Friday, June 13, 2014

Hong Kong/Macau: High-Speed Ferry Injures 57 Passengers, One Crew Member as it Arrives in Macau

According to http://eturbonews.com, two South Korean visitors and one Japanese tourist were among fifty-seven people that were injured, some seriously, when a high-speed ferry carrying 220 passengers, including many tourists and local residents and thirteen crew members from Hong Kong slammed into a breakwater off the main ferry pier in Macau on Friday morning (June 13).

A "breakwater" is defined as:

"a barrier built out into a body of water to protect a coast or harbor from the force of waves."

The TurboJet ferry, Cacilhas, mounted the breakwater and had listed to its right at about 0930 hours according to Macau’s marine and water bureau.

At least four rescue boats were dispatched to evacuate passengers from the jet-foil. They were ferried to an inner-harbor ferry terminal and a temporary pier at Taipa, the smaller of the two islands in Macau.

By 1230, 35 men and 22 women, including at least one crew member were reported injured, according to the Macau government.

Paramedics assessed the injured at Taipa pier before dispatching them to a local hospital.

The spokeswoman said most suffered minor injuries. “So far, none of them is in a life-threatening situation,” she said.

COMMENT: Given the number of ferry accidents between Hong Kong and Macau, helicopter service via the below link between Hong Kong and Macau leaves every  30 minutes with the entire trip taking only 15 minutes aboard:

See: http://www.skyshuttlehk.com

Fares and schedules aboard TurboJet can be seen below:

http://www.turbojet.com.hk/en/routing-sailing-schedule/hong-kong-macau/sailing-schedule-fares

The ferry service between Hong Kong and Macau takes 55 minutes versus 15 minutes by air. 
  An accident investigation is underway.

Fortunately, all of the injured involved NON-life-threatening injuries.

The Macau-bound jet-foil left the Hong Kong-Macau ferry terminal in Sheung Wan at about 0830 hours.

TurboJet said the ferry was traveling at a speed of 64 kilometers per hour (40 miles per hour) at the time of the incident. Weather conditions were said to be fine.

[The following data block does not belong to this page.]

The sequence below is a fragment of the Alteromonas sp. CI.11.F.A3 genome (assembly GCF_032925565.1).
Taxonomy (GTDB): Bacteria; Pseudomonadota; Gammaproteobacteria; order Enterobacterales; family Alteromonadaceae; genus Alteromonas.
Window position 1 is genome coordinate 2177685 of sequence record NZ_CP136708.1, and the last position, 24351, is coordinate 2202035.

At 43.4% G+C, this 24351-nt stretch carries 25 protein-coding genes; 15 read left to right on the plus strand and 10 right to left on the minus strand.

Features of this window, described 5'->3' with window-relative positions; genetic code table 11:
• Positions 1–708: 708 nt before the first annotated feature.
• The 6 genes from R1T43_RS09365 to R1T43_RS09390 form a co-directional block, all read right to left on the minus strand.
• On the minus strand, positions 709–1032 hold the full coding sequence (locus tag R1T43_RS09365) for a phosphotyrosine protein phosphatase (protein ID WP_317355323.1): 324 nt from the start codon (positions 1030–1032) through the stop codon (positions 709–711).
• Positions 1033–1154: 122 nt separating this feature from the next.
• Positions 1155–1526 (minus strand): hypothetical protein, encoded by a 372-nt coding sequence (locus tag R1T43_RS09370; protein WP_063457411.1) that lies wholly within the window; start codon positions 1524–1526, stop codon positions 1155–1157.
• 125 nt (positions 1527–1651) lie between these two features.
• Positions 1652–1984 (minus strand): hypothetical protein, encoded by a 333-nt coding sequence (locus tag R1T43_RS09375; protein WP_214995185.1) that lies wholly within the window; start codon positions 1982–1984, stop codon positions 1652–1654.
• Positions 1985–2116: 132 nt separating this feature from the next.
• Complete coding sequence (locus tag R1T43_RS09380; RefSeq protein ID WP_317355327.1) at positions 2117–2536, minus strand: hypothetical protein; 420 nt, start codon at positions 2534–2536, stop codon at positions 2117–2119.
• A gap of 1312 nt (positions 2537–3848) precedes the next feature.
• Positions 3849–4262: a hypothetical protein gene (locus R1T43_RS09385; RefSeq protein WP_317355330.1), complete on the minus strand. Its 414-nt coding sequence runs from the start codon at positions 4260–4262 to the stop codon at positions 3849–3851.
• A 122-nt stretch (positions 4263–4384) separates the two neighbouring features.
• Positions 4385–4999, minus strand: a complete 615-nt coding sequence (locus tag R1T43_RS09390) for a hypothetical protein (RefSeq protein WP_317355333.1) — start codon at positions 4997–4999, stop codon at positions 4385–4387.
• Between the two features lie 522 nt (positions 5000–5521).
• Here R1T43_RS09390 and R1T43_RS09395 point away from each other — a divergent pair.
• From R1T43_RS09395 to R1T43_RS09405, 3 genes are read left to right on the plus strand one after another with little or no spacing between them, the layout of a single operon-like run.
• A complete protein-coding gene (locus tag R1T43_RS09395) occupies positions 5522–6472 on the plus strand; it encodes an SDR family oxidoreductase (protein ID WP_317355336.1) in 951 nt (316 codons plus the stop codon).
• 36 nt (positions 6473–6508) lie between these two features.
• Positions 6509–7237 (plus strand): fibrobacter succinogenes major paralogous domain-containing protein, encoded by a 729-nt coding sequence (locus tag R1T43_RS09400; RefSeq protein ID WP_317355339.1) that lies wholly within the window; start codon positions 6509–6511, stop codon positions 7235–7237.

The "Cacilhas" received its last annual inspection in July last year and the captain had 34 years of sailing experience on the same type of vessel, according to the operator.

Unfortunately, at least 10 incidents where ferries collided with other ships, buoys, or docks have been reported in recent years. 

The most serious occurred when a Hong Kong Electric boat collided with a ferry off Lamma Island in October 2012, resulting in 39 killed and 92 injured. It was the the deadliest boat accident in Hong Kong in over 40 years.

Relatives of passengers killed in 2012 collision, known as the Lamma ferry tragedy, announced last month that they were preparing to sue the government for compensation and the right to review the accident report.

The government released a summary in April, pinpointing misconduct by 17 unidentified officials and "suspected criminality" as well as "serious systemic failings" in the Marine Department.

In May, more than 30 people were injured when a high-speed ferry also operated by Shun Tak and carrying 162 passengers collided with a Mainland cargo ship in waters off the Cheung Chau ferry pier. 

That above collision followed another incident in November in which a ferry bound for Macau apparently hit some kind of refuse in the water, causing it to suddenly stop, injuring 87 people.

TurboJet has established emergency hotlines in both Hong Kong and Macau: Hong Kong 852 2859 3333 and Macau 853 2870 3661.